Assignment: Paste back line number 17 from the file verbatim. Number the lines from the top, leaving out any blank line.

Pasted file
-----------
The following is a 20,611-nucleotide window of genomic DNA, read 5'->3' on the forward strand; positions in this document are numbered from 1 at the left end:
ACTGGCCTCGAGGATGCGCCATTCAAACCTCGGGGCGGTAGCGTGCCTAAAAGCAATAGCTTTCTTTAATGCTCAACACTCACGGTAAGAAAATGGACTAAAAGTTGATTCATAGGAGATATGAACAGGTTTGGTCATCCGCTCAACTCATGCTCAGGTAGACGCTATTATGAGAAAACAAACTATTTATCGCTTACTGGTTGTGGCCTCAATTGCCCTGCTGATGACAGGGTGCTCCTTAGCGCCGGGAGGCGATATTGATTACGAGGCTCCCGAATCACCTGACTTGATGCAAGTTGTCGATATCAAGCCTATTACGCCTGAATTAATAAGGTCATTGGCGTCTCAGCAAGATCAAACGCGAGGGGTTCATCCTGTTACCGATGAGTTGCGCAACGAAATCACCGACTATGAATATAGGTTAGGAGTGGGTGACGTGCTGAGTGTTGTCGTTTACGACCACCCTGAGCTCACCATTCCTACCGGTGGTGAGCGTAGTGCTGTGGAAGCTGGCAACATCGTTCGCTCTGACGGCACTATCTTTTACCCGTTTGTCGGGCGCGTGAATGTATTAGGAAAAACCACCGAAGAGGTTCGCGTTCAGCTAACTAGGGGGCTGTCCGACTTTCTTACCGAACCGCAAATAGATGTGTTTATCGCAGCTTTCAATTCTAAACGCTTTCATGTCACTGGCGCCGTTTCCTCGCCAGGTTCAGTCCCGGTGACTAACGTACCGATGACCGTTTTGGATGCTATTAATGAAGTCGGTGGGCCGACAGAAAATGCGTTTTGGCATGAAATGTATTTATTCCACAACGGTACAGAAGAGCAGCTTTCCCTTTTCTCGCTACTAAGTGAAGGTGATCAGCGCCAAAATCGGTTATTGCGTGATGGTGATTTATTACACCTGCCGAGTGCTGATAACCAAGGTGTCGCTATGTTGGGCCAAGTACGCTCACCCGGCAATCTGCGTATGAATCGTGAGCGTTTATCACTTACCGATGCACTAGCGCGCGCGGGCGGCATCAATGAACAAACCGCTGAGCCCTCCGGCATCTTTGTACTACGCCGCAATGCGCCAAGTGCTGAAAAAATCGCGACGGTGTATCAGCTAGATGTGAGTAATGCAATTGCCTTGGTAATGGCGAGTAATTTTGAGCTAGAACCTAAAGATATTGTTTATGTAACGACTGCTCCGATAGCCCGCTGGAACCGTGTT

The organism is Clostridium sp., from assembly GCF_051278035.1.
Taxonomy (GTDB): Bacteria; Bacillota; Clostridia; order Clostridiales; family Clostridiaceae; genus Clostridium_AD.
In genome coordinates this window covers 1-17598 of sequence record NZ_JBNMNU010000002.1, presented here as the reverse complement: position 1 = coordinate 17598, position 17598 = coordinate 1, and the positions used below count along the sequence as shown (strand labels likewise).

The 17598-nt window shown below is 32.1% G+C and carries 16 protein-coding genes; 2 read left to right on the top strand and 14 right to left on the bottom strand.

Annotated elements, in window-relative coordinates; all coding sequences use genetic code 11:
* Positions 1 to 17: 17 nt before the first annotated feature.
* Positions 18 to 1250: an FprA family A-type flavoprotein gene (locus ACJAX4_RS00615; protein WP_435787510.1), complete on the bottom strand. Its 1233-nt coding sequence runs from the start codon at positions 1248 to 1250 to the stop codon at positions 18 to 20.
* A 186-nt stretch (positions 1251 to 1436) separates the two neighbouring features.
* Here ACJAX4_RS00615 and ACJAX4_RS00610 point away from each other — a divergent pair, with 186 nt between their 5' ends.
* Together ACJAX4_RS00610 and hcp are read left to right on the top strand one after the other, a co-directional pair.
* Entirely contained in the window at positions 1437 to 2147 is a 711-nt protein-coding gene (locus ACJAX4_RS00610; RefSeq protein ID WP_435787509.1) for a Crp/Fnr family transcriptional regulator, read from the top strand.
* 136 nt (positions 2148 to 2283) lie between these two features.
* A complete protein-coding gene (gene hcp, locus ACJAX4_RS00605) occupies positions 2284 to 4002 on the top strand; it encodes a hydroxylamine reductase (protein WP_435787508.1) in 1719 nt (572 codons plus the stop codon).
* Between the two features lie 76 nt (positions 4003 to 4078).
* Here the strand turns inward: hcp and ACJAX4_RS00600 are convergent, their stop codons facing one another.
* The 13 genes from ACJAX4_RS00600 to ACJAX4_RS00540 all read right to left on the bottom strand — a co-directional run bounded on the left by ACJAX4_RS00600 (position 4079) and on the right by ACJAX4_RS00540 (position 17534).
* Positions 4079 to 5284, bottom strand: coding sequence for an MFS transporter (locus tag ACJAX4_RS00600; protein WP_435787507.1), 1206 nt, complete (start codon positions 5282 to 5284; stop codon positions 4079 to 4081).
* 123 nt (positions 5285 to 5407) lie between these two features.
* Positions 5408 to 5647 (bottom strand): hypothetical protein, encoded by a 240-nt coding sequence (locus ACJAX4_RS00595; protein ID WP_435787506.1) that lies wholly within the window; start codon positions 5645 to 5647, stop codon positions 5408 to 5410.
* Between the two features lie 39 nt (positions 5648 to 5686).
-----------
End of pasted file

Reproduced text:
* Here the strand turns inward: hcp and ACJAX4_RS00600 are convergent, their stop codons facing one another.